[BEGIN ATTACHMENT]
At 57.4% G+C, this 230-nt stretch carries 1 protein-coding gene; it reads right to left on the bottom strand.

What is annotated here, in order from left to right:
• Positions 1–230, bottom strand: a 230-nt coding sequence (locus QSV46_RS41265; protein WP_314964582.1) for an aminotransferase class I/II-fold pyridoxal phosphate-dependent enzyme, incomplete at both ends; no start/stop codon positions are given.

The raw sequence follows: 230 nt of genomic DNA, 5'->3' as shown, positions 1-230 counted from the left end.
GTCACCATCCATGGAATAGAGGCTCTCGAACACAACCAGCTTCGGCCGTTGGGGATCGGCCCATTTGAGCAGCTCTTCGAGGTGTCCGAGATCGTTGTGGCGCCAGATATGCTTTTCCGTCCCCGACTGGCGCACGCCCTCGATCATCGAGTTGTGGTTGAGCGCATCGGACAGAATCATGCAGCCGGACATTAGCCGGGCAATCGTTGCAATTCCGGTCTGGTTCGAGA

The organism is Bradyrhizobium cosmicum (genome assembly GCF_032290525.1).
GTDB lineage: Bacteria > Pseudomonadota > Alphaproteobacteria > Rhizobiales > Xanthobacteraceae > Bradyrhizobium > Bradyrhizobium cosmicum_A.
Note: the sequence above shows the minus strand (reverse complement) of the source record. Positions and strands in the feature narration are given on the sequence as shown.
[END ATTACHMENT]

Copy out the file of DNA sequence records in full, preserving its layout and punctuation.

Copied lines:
At 57.4% G+C, this 230-nt stretch carries 1 protein-coding gene; it reads right to left on the bottom strand.

What is annotated here, in order from left to right:
• Positions 1–230, bottom strand: a 230-nt coding sequence (locus QSV46_RS41265; protein WP_314964582.1) for an aminotransferase class I/II-fold pyridoxal phosphate-dependent enzyme, incomplete at both ends; no start/stop codon positions are given.

The raw sequence follows: 230 nt of genomic DNA, 5'->3' as shown, positions 1-230 counted from the left end.
GTCACCATCCATGGAATAGAGGCTCTCGAACACAACCAGCTTCGGCCGTTGGGGATCGGCCCATTTGAGCAGCTCTTCGAGGTGTCCGAGATCGTTGTGGCGCCAGATATGCTTTTCCGTCCCCGACTGGCGCACGCCCTCGATCATCGAGTTGTGGTTGAGCGCATCGGACAGAATCATGCAGCCGGACATTAGCCGGGCAATCGTTGCAATTCCGGTCTGGTTCGAGA

The organism is Bradyrhizobium cosmicum (genome assembly GCF_032290525.1).
GTDB lineage: Bacteria > Pseudomonadota > Alphaproteobacteria > Rhizobiales > Xanthobacteraceae > Bradyrhizobium > Bradyrhizobium cosmicum_A.
Note: the sequence above shows the minus strand (reverse complement) of the source record. Positions and strands in the feature narration are given on the sequence as shown.